All three of these tactics together also work in conjunction of the existing US news media filters. US news outlets are not forced to print or broadcast what the government says, but most of the time ends up doing just that. This says a great deal about the effectiveness of the propaganda system. The US news media more often than not acts as a conduit for the administration’s position on the war. First, they report on government statements just like courthouse stenographers, without questioning the statements and rarely verify the claims made by those in power. Second, the media adopts the language and terms of the debate, thus limiting how the public might view what is really going on. For instance, since the administration keeps saying we are in Iraq to bring freedom to the Iraqi people, the news media tends to adopt the same premise, so the intentions of the US military are never seriously questioned. Third, the news media relies primarily on the same sources of information – government and military spokespersons, retired military personnel and right wing think tanks. The only voices that appear to be oppositional are partisan voices, even though the Democratic Party only disagrees with some of the administration’s tactics, not the over all strategy. This means that anti-war voices in the US are rarely heard and when they are it is limited to a particular protest, not their analysis of the war and occupation. Iraqi voices, as far as the US media are concerned, are irrelevant.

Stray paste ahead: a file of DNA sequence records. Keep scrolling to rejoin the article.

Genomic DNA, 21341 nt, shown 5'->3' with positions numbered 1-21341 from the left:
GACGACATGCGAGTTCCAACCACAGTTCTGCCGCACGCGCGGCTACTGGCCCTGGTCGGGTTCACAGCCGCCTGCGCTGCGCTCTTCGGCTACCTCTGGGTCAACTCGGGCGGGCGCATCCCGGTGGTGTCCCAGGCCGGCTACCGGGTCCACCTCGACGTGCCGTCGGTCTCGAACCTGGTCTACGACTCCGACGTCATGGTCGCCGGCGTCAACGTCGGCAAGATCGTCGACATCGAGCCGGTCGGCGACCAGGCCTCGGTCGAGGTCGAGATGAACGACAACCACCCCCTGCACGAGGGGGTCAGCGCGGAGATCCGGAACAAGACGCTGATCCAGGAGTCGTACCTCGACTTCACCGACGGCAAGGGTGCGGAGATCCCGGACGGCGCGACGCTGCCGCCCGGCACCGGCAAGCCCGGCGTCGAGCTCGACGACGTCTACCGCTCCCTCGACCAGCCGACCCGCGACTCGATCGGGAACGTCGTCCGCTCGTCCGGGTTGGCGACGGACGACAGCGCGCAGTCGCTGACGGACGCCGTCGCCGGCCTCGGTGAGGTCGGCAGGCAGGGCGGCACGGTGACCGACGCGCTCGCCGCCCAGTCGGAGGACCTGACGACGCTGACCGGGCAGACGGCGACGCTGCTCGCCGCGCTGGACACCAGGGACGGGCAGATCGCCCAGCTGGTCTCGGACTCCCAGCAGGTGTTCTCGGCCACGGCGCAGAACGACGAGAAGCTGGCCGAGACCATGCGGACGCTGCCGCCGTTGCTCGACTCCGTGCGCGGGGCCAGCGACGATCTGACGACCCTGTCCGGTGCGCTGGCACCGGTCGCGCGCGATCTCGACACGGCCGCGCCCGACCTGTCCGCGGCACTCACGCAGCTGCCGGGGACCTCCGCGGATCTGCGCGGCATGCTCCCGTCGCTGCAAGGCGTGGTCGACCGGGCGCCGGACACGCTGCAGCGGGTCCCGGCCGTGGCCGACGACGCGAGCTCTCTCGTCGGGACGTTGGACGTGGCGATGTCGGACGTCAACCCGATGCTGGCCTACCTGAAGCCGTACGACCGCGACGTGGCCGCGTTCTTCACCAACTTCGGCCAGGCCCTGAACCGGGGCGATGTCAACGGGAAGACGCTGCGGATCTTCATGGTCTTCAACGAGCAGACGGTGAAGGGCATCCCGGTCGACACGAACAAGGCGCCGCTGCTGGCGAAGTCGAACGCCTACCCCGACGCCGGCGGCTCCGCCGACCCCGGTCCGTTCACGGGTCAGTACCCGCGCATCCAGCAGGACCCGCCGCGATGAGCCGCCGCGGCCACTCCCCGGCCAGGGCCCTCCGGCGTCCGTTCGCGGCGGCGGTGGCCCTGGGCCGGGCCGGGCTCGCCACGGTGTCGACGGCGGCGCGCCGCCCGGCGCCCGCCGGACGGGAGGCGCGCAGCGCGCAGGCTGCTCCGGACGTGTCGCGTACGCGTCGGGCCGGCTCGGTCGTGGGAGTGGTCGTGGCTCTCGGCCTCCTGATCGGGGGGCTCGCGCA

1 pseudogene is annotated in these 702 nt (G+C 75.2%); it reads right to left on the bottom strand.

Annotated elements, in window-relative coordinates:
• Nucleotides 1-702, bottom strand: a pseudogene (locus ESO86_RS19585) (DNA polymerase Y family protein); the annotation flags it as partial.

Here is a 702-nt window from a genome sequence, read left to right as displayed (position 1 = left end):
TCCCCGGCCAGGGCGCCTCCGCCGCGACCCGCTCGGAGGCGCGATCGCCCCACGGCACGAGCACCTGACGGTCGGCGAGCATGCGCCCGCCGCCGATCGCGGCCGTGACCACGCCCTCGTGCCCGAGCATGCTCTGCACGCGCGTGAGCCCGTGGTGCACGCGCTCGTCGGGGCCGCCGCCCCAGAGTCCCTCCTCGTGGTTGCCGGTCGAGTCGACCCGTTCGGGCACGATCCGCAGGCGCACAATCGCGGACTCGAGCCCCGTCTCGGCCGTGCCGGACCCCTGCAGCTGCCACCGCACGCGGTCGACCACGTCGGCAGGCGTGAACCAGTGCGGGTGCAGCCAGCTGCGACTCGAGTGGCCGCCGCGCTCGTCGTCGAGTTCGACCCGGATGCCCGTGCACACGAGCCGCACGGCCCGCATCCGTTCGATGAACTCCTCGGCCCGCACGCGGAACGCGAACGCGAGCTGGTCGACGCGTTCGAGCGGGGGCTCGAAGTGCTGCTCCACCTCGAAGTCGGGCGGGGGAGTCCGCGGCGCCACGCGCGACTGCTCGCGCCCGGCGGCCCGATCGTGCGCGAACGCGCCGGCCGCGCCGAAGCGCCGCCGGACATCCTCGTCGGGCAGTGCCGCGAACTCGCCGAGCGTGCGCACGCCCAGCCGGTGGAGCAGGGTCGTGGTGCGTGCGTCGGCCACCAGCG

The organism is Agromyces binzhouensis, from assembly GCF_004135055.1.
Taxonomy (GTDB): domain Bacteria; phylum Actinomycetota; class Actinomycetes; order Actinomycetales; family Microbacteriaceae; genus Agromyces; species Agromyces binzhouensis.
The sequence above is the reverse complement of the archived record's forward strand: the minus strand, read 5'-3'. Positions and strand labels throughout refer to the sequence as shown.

Fortunately, despite this amazing propaganda effort, most of America thinks the war is wrong and at least half of the country thinks the US occupation should end. Not surprising, most Iraqis think the US should leave now, but unless you are looking at international news or the independent media you won’t hear that point made. In some sense we should all be encouraged by the fact that most Americans aren’t buying the propaganda. It took most Americans longer to voice opposition to the US war in Vietnam. The other encouraging factor is that there is a growing anti-war movement within the US military. Groups like Iraq Veterans Against the War have formed, more soldiers are refusing to fight http://www.appealforredress.org/ and others are refusing orders. There is also a growing counter-military recruitment effort across the country that is not only exposing the lies of the military but is providing alternatives to young men and women who are targets of the military. To get information on or take part in counter-military recruiting efforts in Grand Rapids go to www.activategr.org.